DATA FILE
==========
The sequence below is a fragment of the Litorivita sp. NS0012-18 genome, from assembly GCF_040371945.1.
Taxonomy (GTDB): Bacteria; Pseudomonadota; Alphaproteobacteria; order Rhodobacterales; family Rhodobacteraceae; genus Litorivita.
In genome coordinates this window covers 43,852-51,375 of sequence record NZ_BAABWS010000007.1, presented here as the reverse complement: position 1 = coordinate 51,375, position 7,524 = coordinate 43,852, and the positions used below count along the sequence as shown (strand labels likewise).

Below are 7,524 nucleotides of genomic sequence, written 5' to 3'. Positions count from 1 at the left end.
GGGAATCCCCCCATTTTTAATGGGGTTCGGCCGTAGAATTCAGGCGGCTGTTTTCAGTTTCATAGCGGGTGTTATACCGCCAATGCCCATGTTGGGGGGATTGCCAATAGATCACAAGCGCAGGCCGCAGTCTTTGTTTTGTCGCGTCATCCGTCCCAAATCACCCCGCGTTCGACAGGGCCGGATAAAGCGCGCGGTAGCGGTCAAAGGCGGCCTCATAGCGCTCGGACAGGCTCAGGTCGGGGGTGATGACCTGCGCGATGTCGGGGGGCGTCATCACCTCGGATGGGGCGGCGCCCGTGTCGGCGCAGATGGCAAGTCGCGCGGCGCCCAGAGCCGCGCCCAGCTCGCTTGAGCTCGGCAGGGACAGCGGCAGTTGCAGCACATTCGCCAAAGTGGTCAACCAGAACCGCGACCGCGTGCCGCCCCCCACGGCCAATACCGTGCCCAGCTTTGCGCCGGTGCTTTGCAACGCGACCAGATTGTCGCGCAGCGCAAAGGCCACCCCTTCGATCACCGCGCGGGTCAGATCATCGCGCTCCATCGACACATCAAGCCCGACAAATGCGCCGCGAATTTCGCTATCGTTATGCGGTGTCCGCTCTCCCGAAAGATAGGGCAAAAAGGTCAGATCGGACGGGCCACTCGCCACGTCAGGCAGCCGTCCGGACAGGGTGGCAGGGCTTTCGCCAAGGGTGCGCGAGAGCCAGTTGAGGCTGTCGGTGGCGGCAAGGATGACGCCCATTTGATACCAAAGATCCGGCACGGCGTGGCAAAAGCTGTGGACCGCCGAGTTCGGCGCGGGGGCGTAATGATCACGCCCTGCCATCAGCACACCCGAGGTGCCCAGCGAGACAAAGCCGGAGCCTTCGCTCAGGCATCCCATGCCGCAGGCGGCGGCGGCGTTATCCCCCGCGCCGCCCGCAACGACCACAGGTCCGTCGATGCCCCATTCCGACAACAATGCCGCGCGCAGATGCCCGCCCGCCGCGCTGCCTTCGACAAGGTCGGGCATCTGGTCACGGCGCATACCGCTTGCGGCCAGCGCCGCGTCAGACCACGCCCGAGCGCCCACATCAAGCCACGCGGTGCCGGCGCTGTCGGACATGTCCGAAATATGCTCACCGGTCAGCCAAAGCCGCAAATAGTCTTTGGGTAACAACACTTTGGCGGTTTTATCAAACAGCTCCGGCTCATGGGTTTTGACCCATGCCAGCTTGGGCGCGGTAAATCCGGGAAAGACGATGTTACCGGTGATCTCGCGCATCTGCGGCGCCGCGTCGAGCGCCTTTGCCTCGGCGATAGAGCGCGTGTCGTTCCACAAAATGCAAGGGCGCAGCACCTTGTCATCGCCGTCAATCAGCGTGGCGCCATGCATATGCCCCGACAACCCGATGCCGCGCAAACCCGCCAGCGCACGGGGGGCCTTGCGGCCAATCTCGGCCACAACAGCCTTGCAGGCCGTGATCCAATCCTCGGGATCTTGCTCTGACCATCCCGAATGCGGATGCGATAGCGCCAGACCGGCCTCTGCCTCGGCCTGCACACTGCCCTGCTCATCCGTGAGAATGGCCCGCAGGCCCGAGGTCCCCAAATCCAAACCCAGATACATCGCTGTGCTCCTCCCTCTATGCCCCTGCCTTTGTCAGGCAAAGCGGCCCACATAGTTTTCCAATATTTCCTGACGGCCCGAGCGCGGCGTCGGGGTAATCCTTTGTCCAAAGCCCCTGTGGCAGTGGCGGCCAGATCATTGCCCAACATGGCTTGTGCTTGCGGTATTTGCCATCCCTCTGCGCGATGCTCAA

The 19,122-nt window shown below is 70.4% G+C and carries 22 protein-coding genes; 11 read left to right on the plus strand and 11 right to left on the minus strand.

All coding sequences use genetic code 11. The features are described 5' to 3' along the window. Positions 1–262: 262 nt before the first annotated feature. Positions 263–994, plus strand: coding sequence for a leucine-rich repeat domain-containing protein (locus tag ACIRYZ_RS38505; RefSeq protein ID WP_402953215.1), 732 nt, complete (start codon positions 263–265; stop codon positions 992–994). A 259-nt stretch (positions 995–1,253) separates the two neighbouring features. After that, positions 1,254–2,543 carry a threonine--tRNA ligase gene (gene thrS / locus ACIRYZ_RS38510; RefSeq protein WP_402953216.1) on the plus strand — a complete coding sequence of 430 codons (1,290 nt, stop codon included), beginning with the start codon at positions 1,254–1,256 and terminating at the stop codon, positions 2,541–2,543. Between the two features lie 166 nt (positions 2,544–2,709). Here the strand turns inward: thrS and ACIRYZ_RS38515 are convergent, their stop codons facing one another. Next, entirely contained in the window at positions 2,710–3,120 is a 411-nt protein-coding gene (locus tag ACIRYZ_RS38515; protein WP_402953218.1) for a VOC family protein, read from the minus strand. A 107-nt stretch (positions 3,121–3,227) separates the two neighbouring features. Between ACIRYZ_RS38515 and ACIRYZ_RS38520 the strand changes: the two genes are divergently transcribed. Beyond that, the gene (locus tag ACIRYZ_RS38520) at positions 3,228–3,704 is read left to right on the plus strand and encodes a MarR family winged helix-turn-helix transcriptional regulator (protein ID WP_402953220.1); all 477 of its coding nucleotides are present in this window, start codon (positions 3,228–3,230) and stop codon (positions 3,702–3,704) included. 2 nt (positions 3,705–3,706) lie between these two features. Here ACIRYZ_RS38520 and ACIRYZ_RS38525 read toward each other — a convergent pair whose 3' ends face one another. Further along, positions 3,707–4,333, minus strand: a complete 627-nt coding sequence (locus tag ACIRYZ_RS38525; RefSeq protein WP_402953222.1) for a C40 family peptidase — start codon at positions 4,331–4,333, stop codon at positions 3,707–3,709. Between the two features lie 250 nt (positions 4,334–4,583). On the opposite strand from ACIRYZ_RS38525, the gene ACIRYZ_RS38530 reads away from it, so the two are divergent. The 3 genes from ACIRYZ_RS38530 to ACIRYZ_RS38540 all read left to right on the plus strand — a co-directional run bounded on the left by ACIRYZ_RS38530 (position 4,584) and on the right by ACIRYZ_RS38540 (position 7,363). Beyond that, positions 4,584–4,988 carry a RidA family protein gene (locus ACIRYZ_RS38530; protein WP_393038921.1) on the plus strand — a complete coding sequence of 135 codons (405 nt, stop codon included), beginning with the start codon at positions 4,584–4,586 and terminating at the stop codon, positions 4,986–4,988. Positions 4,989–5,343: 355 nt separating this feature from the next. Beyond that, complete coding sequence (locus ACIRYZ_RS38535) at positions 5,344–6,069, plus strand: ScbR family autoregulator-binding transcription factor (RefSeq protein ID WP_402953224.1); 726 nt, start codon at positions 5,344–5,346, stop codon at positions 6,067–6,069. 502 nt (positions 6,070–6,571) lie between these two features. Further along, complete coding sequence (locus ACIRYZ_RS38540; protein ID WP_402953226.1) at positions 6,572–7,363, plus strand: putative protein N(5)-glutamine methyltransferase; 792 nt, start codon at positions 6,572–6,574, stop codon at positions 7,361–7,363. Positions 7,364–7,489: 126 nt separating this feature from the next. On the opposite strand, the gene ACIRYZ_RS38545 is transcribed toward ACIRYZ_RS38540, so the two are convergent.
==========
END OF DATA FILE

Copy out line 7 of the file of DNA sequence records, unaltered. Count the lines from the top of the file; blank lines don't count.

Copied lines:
All coding sequences use genetic code 11. The features are described 5' to 3' along the window. Positions 1–262: 262 nt before the first annotated feature. Positions 263–994, plus strand: coding sequence for a leucine-rich repeat domain-containing protein (locus tag ACIRYZ_RS38505; RefSeq protein ID WP_402953215.1), 732 nt, complete (start codon positions 263–265; stop codon positions 992–994). A 259-nt stretch (positions 995–1,253) separates the two neighbouring features. After that, positions 1,254–2,543 carry a threonine--tRNA ligase gene (gene thrS / locus ACIRYZ_RS38510; RefSeq protein WP_402953216.1) on the plus strand — a complete coding sequence of 430 codons (1,290 nt, stop codon included), beginning with the start codon at positions 1,254–1,256 and terminating at the stop codon, positions 2,541–2,543. Between the two features lie 166 nt (positions 2,544–2,709). Here the strand turns inward: thrS and ACIRYZ_RS38515 are convergent, their stop codons facing one another. Next, entirely contained in the window at positions 2,710–3,120 is a 411-nt protein-coding gene (locus tag ACIRYZ_RS38515; protein WP_402953218.1) for a VOC family protein, read from the minus strand. A 107-nt stretch (positions 3,121–3,227) separates the two neighbouring features. Between ACIRYZ_RS38515 and ACIRYZ_RS38520 the strand changes: the two genes are divergently transcribed. Beyond that, the gene (locus tag ACIRYZ_RS38520) at positions 3,228–3,704 is read left to right on the plus strand and encodes a MarR family winged helix-turn-helix transcriptional regulator (protein ID WP_402953220.1); all 477 of its coding nucleotides are present in this window, start codon (positions 3,228–3,230) and stop codon (positions 3,702–3,704) included. 2 nt (positions 3,705–3,706) lie between these two features. Here ACIRYZ_RS38520 and ACIRYZ_RS38525 read toward each other — a convergent pair whose 3' ends face one another. Further along, positions 3,707–4,333, minus strand: a complete 627-nt coding sequence (locus tag ACIRYZ_RS38525; RefSeq protein WP_402953222.1) for a C40 family peptidase — start codon at positions 4,331–4,333, stop codon at positions 3,707–3,709. Between the two features lie 250 nt (positions 4,334–4,583). On the opposite strand from ACIRYZ_RS38525, the gene ACIRYZ_RS38530 reads away from it, so the two are divergent. The 3 genes from ACIRYZ_RS38530 to ACIRYZ_RS38540 all read left to right on the plus strand — a co-directional run bounded on the left by ACIRYZ_RS38530 (position 4,584) and on the right by ACIRYZ_RS38540 (position 7,363). Beyond that, positions 4,584–4,988 carry a RidA family protein gene (locus ACIRYZ_RS38530; protein WP_393038921.1) on the plus strand — a complete coding sequence of 135 codons (405 nt, stop codon included), beginning with the start codon at positions 4,584–4,586 and terminating at the stop codon, positions 4,986–4,988. Positions 4,989–5,343: 355 nt separating this feature from the next. Beyond that, complete coding sequence (locus ACIRYZ_RS38535) at positions 5,344–6,069, plus strand: ScbR family autoregulator-binding transcription factor (RefSeq protein ID WP_402953224.1); 726 nt, start codon at positions 5,344–5,346, stop codon at positions 6,067–6,069. 502 nt (positions 6,070–6,571) lie between these two features. Further along, complete coding sequence (locus ACIRYZ_RS38540; protein ID WP_402953226.1) at positions 6,572–7,363, plus strand: putative protein N(5)-glutamine methyltransferase; 792 nt, start codon at positions 6,572–6,574, stop codon at positions 7,361–7,363. Positions 7,364–7,489: 126 nt separating this feature from the next. On the opposite strand, the gene ACIRYZ_RS38545 is transcribed toward ACIRYZ_RS38540, so the two are convergent.